This article aims to provide a brief introduction to a few important concepts in chemistry such as precipitation, combustion, sedimentation, and crystallization. A brief explanation of each of these concepts can be found in the subsections provided below.
Combustion, also referred to as burning, is an exothermic redox reaction that involves the oxidation of a fuel. The meaning of the term ‘combustion’ is a chemical reaction where the oxidizing agent is atmospheric oxygen and the reducing agent is the fuel (which usually contains carbon). The products formed in combustion reactions are usually solid and gaseous in nature (smoke and ash). Although combustion reactions do not always involve the formation of fire, the existence of a fire indicates the occurrence of a combustion reaction. Combustion reactions can be broadly classified into two categories – complete combustion reactions and incomplete combustion reactions.
Complete combustion involves the complete oxidation of the fuel. In such processes, little to no solid byproducts are formed. An example of a complete combustion reaction is the combustion of hydrocarbons such as propane. Incomplete combustion involves the formation of many solid byproducts due to the incomplete combustion of the fuel. Common examples of incomplete combustion include the burning of wood and the burning of coal. The burning of diesel oil is also a great example of incomplete combustion.
The term ‘sedimentation’ is used to refer to the tendency of the particles present in a suspension to settle down at the bottom of their containers. In other words, sedimentation is the settling down of particulate matter in the fluid, after which they come to rest against some barrier (usually the bottom of the container). In the field of chemistry, sedimentation can be used to measure the size of relatively large molecules (commonly referred to as macromolecules). For such measurements, the force of gravity is usually augmented with the help of an ultracentrifuge (which applies centrifugal force on the macromolecule).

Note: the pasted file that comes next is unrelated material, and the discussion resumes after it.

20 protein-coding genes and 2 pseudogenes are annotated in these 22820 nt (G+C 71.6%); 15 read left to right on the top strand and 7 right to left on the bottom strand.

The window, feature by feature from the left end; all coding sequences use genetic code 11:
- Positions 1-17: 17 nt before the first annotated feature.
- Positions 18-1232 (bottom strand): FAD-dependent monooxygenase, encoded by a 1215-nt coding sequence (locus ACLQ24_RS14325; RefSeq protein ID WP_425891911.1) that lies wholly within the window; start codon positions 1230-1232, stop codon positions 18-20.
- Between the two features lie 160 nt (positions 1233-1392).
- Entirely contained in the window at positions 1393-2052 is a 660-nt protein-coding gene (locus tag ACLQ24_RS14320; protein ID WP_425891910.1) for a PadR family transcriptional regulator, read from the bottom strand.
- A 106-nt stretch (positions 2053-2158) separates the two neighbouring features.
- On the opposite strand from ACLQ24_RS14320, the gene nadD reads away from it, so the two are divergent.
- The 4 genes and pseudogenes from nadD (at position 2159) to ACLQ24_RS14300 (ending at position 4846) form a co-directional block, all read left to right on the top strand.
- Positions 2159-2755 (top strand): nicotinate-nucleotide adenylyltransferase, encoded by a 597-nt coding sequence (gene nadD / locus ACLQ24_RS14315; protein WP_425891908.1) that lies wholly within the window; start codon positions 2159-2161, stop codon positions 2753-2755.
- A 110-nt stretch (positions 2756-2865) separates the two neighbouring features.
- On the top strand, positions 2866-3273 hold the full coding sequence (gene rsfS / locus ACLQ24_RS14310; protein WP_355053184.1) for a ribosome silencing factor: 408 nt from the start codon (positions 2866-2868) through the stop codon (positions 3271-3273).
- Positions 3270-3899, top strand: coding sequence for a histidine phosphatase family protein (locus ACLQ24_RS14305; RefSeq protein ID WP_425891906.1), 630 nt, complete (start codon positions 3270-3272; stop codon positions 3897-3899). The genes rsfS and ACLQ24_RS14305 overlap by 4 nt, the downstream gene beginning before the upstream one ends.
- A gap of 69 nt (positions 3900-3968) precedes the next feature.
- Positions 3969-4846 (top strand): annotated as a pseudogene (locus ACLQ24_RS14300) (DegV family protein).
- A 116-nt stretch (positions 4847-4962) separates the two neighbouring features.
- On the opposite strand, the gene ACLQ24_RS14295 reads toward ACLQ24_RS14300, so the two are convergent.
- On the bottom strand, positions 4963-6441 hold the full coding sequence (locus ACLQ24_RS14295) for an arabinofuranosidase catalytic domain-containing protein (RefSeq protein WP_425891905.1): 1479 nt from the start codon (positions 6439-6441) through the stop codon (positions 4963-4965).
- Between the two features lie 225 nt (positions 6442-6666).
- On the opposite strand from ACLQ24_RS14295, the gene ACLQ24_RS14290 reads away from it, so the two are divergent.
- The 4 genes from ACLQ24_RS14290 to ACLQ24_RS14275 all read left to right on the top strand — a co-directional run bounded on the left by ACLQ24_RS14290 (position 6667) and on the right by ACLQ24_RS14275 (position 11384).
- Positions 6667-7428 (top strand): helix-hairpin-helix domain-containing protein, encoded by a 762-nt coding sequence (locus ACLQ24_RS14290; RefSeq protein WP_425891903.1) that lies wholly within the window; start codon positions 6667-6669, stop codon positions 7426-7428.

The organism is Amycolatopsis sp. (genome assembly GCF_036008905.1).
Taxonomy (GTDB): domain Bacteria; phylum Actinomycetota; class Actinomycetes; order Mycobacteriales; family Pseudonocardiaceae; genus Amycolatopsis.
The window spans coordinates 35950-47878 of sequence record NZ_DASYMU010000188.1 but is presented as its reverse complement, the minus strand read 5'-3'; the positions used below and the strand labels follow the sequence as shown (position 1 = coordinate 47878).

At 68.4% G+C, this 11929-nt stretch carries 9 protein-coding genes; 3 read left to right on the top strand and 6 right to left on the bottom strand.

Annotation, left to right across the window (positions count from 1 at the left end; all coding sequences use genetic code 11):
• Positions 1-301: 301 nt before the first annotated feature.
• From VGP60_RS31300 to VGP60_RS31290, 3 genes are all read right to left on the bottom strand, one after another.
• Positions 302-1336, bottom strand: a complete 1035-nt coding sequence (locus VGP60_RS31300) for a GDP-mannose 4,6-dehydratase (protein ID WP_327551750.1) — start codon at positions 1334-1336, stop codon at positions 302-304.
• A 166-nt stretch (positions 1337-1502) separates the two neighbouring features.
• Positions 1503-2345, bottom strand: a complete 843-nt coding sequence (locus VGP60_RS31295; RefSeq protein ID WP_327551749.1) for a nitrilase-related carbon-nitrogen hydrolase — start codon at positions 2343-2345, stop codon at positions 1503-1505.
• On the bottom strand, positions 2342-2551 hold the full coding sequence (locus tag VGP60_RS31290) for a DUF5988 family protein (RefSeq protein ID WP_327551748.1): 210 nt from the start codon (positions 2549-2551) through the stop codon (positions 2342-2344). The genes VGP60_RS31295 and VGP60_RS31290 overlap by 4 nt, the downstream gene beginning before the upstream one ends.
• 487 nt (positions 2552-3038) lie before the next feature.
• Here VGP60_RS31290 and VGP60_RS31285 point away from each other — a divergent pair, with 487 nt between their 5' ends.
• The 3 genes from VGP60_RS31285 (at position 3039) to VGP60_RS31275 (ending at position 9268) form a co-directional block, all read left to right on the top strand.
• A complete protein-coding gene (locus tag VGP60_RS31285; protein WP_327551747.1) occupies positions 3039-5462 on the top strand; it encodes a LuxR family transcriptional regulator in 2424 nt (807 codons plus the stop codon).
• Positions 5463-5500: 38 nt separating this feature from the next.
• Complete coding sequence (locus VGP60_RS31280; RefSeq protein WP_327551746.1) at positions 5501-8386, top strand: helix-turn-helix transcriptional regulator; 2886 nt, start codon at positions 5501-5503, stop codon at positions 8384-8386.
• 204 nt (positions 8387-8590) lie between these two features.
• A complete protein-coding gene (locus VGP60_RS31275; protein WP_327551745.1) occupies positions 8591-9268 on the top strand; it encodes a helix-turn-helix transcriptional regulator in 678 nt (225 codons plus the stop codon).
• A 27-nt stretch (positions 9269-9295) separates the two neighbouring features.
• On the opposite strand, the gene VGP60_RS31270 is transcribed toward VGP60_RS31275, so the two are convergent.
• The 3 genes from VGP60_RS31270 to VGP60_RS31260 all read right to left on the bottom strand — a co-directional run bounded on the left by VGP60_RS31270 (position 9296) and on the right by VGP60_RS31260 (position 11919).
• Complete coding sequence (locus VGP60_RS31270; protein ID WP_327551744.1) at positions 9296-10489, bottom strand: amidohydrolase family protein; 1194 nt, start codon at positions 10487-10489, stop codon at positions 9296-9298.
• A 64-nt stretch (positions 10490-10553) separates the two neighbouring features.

Precipitation and rainfall are terms that are often used interchangeably. But what is precipitation? In the field of chemistry, the term ‘precipitation’ is used to refer to the formation of solids from liquids. Precipitation can also occur in chemical reactions. When a chemical reaction occurs in a liquid medium, a solid can be formed which might be insoluble in the liquid environment. This solid is called the precipitate. The process of precipitation is extremely useful for the preparation of pigments. Furthermore, the process of precipitation can also be used to remove salts from water during water treatment. Another vital application of this process is in the field of classical qualitative inorganic analysis.
Crystallization can be defined as the process through which solids are formed (featuring highly organized structural arrangements of atoms, called crystal lattices) from highly concentrated fluids. Some ways through which crystallization occur are listed below.
- Precipitation of crystals from a solution.
- Freezing of a saturated solution to facilitate the formation of crystals.
- Direct deposition onto existing crystals from gaseous media (very rare).
The two steps involved in the process of crystallization are nucleation and crystal growth.